Residents near UCC call for National Strategy on anti-social behaviour

‘Unprecedented’ period of unrest seen as students return for the new college term

The Residents Association recently met with UCC President John O’Halloran to express their concerns. Photograph: Getty

The Residents Association recently met with UCC President John O’Halloran to express their concerns. Photograph: Getty

 

Residents of the area surrounding University College Cork (UCC) who have been plagued by anti-social behaviour have called for a national strategy to deal with such issues after experiencing an “an unprecedented” period of unrest as students return for the new college term.

The Residents Association recently met with UCC President John O’Halloran to express their concerns. They welcome his “strong words” that he will not be found wanting in issuing fines to students (which range from €75 to €5,000), sanctions, suspensions and expulsions for breaches of the University Code of Behaviour.

“We also welcome the joint email sent to all students of both UCC and MTU urging students to act responsibly, to be mindful of the community in which they live and not to take any action that will impact their future.”

Chairperson of the Residents Association, Catherine Clancy, said they also met with Supt Colm O’Sullivan last week again to highlight the escalation of antisocial behaviour and criminal damage during the first week of term.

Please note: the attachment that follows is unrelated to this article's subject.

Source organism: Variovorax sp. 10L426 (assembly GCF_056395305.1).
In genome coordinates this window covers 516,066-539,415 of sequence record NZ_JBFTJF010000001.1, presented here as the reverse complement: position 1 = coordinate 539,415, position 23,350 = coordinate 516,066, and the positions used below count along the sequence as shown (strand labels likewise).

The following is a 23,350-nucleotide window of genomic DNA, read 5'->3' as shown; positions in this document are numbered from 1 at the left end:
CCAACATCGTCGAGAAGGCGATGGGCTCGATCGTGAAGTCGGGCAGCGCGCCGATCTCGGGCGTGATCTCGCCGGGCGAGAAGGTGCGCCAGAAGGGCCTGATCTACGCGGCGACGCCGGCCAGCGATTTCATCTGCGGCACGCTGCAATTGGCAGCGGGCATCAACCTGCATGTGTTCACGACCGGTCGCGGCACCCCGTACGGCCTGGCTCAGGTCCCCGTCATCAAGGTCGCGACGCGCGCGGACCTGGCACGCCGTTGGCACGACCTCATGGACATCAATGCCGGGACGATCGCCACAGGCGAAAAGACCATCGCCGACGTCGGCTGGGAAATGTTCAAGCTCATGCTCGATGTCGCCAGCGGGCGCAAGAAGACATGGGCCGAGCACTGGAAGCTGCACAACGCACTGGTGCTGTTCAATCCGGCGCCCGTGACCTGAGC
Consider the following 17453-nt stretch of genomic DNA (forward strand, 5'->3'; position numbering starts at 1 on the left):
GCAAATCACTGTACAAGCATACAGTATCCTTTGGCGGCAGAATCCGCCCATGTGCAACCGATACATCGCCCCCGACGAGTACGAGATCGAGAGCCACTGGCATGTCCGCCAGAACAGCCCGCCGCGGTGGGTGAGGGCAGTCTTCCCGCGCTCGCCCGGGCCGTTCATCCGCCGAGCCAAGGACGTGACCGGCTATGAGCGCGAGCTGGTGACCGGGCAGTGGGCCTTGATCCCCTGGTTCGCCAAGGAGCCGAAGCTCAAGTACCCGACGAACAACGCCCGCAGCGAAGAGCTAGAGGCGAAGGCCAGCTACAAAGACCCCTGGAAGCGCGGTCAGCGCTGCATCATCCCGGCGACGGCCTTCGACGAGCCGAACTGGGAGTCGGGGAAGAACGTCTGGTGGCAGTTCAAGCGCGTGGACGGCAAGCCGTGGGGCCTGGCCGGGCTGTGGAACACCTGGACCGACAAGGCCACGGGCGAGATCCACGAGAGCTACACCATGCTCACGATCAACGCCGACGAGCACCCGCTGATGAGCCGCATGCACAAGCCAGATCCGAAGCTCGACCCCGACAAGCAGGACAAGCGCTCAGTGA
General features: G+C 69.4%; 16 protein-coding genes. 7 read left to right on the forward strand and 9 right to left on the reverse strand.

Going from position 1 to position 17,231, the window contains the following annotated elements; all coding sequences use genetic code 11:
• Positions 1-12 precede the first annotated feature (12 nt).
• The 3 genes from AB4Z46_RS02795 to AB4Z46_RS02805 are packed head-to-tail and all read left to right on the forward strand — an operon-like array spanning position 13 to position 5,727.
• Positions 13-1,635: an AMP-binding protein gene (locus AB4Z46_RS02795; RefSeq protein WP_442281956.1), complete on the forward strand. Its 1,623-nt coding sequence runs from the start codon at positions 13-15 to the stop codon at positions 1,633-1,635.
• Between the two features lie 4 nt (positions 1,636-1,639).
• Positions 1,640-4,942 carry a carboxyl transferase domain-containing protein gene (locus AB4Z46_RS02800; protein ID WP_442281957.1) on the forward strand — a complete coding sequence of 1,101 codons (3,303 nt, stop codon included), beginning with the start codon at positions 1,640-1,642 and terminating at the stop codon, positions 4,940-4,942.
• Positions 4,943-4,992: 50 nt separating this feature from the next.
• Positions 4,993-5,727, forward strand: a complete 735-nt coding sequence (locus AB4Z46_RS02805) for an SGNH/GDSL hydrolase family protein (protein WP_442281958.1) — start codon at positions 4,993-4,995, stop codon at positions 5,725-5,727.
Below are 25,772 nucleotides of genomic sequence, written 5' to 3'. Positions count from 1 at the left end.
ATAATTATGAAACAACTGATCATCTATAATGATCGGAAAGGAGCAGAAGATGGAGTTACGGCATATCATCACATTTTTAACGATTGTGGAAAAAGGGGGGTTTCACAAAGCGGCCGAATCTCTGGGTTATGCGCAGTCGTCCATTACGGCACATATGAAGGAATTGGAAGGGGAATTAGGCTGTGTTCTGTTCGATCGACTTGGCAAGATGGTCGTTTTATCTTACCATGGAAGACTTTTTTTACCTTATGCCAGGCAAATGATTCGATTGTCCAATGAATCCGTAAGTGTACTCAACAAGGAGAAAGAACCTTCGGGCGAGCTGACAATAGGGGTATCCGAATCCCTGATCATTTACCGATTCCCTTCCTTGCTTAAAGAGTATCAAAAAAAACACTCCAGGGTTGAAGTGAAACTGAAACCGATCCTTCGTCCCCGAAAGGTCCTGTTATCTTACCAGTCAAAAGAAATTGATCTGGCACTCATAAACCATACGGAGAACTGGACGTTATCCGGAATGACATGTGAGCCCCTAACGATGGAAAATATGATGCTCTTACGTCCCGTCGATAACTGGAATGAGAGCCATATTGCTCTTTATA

“While he assured us that arrests and fines have been issued over the last number of days along with ASBOs issued over the last number of weeks, we are now calling as residents for a national strategy to deal with the ever increasing antisocial and criminal damage by students living in University areas in this country.

“We are also calling for the licensing and planning regulations for residential properties being converted to houses of multiple occupancy (HMOs) from where most of this antisocial behaviour and criminality emanates.”

Unregistered

Meanwhile, the residents previously expressed alarm that two out of every three of privately rented properties/houses of multi-occupancy in their area, when checked with the RTB website, appear not to be registered. Since 2004, it is a legal requirement for landlord/owners to register all tenancies with the RTB.

A sample check carried out by residents in 2017 found that out of 135 properties, 93 appear not to be registered. This information was forwarded to RTB in 2017.

A further recent sample check in 2021, found that out of 240 properties, 143 appear not to be registered. Many of the unregistered properties that appeared unregistered on the 2017 list appear again on the 2021 list.

Residents say that they endured huge numbers of house parties last summer with students reportedly moving in to the area as they were unable to travel abroad arising out of the Covid restrictions.

Last year residents Mairéad O’Callaghan and Sadie O’Mahony also took a successful private prosecution against a landlord following anti-social behaviour and noise at his student properties.

However, the landlord challenged the ruling of of Judge Olann Kelleehr and sought a judicial review. In April of this year in the High Court, Mr Justice Charles Meenan found in his favour, quashing Judge Kelleher’s orders in respect of the prosecutions by both Ms O’Mahony and Ms O’Callaghan.